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Roland Emmerich Doesn't Like 'Silly' Superhero Movies, Amazingly Almost Has A Point

By Petr Knava | Miscellaneous | June 21, 2016 | Comments ()

By Petr Knava | Miscellaneous | June 21, 2016 |


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Roland Emmerich, the auteur responsible for such modest, human-centred dramas like The Day After Tomorrow (ice chases New Yorkers), 2012 (the Mayans try to kill John Cusack), and the 1998 Godzilla remake (Ferris Bueller and half of the Simpsons cast fight a lizard of ever-shifting size), has been on the publicity circuit promoting his latest micro-budget cinéma vérité treatise, Independence Day: Resurgence.

As part of this circuit he gave an interview to The Guardian over the weekend, where he expressed his distaste with the comic book movie formula, while in no uncertain terms distinguishing his works from the faceless mega-destructo trend he arguably helped usher in:

When you look at my movies it’s always the regular Joe Schmo that’s the unlikely hero. A lot of Marvel movies, they show people in funny suits running around. I don’t like people in capes. I find it silly when someone dons a superhero suit and flies. I don’t understand it. I grew up in Germany, that’s probably why.

Chalk up another director, then, broadly aligning themselves against the superhero/comic book movie trend.

Remember Alejandro Iñárritu, about a year ago:

I sometimes enjoy them because they are basic and simple and go well with popcorn. The problem is that sometimes they purport to be profound, based on some Greek mythological kind of thing. And they are honestly very right wing. I always see them as killing people because they do not believe in what you believe, or they are not being who you want them to be. I hate that, and don’t respond to those characters. They have been poison, this cultural genocide, because the audience is so overexposed to plot and explosions and shit that doesn’t mean nothing about the experience of being human.

That’s what I am saying. Superheroes…just the word hero bothers me. What the fuck does that mean? It’s a false, misleading conception, the superhero. Then, the way they apply violence to it, it’s absolutely right wing. If you observe the mentality of most of those films, it’s really about people who are rich, who have power, who will do the good, who will kill the bad. Philosophically, I just don’t like them.

The thing is, as condescending as they both sound — and as apparently ludicrous as the sentiment is coming out of the mouth of one Roland Emmerich — in some ways I agree with them.

There are huge limitations to what can be done with superhero movies. Fundamentally, at one point or another, someone (usually a white dude, though blissfully we seem to be broadening our scope slowly) will have to put on a costume and go punch someone in the face.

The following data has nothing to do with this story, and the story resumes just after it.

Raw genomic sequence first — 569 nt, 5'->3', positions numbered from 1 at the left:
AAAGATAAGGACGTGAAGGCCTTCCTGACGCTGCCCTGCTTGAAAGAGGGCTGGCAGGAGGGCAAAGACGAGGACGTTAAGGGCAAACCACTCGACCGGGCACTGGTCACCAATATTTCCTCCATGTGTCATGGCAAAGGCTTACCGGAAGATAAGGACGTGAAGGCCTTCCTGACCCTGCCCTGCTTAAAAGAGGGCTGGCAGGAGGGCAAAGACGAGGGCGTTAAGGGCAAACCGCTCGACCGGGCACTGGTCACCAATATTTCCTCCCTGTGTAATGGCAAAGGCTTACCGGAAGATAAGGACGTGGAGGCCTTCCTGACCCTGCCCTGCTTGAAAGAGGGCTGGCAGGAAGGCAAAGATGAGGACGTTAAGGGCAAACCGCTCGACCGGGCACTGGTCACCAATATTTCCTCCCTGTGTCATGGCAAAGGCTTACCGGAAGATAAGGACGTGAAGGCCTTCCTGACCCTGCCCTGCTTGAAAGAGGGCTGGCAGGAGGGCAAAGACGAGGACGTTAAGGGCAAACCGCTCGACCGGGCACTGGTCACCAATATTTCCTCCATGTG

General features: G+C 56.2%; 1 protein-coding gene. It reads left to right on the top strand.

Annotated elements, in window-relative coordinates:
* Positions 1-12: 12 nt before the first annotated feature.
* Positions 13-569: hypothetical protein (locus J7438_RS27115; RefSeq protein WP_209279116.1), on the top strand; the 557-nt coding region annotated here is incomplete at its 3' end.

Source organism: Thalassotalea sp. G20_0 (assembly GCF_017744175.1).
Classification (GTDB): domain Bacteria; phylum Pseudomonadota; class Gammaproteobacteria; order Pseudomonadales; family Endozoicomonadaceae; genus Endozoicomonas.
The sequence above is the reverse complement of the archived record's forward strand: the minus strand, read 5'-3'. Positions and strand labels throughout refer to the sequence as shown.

And, yeah sure, you could apply a similarly reductive lens to a whole bunch of other sub-groups:

‘It’s an action movie! At some point someone has to chase someone!’

‘It’s a romcom! At some point some kind of relationship has to be involved!’

‘It’s a Zack Snyder movie that isn’t Dawn of the Dead! It has to be shit!’

And there is nothing inherently wrong with big, dumb, explode-y entertainment of course. You can only really judge a piece of work against its intended goals. The best superhero movies give you the pulse-pounding excitement they mean to, with a dash of humanity thrown in for good measure sometimes (Civil War managed this pretty damn well). I grew up reading comic books as well as ‘serious’ literature, so I can appreciate both worlds. Again, I think the key is the filmmaker’s intent. Emmerich almost has a point when he says that his heroes are usually just normal people — not destined for greatness or imbued with supernatural powers, strictly speaking — and that makes it a different flavour story altogether, but I think that to unpack this properly would take more time (and coffee [or booze]) than is available to me right now, so instead let’s just settle on the irony that Roland Emmerich — despite his disdain for superheroes — does seem to be showing signs of having a superpower himself: the formidable power of self-delusion. His only weakness is self-awareness!


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Petr Knava lives in London and plays music


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